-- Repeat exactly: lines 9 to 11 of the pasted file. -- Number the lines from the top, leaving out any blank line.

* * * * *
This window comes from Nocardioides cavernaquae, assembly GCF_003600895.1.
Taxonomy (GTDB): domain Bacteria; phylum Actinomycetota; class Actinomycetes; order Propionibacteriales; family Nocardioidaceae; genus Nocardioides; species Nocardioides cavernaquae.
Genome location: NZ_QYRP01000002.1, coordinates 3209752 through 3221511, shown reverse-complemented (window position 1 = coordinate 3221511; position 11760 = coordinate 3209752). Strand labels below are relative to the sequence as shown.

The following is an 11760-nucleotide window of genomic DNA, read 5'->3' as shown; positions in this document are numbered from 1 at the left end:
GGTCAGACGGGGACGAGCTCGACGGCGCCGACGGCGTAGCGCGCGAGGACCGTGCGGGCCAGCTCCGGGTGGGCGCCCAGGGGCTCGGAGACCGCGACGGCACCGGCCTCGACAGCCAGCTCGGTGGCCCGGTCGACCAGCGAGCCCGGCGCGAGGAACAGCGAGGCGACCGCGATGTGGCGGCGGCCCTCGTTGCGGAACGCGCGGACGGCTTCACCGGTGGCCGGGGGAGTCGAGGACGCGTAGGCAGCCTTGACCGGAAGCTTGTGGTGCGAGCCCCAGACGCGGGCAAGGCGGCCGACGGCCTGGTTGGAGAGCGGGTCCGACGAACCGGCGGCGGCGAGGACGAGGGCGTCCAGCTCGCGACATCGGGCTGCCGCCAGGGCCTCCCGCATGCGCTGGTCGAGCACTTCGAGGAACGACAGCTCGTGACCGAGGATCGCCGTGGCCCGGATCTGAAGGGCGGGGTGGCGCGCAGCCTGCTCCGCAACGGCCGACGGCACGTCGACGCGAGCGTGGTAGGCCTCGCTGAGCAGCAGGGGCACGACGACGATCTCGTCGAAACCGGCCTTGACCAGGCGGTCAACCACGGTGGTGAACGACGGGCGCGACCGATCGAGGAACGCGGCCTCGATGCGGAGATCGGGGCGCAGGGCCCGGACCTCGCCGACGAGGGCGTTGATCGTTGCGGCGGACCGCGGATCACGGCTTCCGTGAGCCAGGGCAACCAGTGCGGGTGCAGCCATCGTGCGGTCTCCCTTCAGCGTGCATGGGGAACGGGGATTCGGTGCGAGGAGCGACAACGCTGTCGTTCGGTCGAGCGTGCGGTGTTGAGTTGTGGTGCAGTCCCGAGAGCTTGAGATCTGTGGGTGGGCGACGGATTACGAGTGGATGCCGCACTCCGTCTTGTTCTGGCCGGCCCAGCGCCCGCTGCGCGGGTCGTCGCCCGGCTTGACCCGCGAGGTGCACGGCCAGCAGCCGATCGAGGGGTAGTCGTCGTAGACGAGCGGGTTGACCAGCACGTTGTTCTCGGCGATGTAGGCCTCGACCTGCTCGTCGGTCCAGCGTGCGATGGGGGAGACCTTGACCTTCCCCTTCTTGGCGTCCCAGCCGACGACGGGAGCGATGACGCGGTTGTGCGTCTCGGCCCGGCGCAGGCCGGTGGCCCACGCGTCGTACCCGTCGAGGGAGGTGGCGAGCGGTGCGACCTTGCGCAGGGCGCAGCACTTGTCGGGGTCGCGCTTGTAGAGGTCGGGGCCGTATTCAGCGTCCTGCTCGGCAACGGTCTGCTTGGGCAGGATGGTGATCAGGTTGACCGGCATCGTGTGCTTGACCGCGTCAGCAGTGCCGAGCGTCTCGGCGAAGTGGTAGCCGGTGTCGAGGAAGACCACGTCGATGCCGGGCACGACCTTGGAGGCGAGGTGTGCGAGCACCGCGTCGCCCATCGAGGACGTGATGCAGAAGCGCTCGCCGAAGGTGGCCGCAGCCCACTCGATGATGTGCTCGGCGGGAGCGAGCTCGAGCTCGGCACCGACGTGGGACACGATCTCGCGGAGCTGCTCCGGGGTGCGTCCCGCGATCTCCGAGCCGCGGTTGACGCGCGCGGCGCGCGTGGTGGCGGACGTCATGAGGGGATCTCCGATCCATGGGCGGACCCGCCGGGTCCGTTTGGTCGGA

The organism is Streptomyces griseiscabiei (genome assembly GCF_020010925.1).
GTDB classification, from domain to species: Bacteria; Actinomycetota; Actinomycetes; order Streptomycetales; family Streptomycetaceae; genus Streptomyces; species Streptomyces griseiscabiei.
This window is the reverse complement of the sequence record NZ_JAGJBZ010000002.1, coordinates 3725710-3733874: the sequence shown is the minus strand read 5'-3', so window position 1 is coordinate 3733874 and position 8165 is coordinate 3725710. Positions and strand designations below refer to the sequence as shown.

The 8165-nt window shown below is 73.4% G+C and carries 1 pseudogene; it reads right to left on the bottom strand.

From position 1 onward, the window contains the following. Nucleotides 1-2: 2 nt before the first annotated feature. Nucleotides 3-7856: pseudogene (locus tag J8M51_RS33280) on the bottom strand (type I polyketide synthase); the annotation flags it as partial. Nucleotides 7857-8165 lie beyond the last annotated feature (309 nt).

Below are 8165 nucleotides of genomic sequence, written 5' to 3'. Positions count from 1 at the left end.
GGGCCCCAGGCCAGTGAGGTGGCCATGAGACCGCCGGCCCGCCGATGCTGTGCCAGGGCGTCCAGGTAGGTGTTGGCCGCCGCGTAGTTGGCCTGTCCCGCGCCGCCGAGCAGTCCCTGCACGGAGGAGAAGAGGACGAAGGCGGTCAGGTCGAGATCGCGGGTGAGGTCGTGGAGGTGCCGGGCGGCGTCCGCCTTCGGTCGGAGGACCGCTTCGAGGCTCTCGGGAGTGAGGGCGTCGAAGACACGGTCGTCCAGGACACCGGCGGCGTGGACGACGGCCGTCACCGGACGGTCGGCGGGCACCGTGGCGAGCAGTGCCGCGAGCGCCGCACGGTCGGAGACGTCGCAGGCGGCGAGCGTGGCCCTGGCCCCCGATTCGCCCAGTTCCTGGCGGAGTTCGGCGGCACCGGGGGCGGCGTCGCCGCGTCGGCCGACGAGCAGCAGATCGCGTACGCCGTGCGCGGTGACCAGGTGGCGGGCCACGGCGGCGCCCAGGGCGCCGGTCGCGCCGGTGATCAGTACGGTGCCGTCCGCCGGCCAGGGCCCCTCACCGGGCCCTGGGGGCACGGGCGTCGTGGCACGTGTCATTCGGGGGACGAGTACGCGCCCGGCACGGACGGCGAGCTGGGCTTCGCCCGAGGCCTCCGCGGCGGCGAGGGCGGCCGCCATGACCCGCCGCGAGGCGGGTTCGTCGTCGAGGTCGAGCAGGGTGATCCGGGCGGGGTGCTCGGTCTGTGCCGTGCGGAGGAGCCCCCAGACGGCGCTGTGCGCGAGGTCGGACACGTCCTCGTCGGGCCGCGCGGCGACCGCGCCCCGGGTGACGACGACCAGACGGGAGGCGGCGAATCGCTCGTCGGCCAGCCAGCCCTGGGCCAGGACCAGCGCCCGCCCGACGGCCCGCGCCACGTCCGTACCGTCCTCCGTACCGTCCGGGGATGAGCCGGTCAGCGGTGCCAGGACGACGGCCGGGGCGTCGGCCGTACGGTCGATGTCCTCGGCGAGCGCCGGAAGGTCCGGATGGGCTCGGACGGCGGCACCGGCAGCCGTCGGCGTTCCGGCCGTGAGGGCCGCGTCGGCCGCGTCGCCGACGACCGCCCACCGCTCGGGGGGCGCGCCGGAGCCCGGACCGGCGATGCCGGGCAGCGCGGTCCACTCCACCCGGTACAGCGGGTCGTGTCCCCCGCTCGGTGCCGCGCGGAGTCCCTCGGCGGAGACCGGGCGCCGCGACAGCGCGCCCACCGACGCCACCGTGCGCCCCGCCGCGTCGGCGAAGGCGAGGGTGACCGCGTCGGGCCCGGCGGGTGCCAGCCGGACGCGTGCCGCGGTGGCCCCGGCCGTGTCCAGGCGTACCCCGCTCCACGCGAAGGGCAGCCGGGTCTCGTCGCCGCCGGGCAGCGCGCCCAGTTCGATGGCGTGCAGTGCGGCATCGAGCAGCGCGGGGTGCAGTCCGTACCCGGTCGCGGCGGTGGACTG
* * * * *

The 8165-nt window shown below is 73.4% G+C and carries 1 pseudogene; it reads right to left on the bottom strand.

From position 1 onward, the window contains the following. Nucleotides 1-2: 2 nt before the first annotated feature. Nucleotides 3-7856: pseudogene (locus tag J8M51_RS33280) on the bottom strand (type I polyketide synthase); the annotation flags it as partial. Nucleotides 7857-8165 lie beyond the last annotated feature (309 nt).

Below are 8165 nucleotides of genomic sequence, written 5' to 3'. Positions count from 1 at the left end.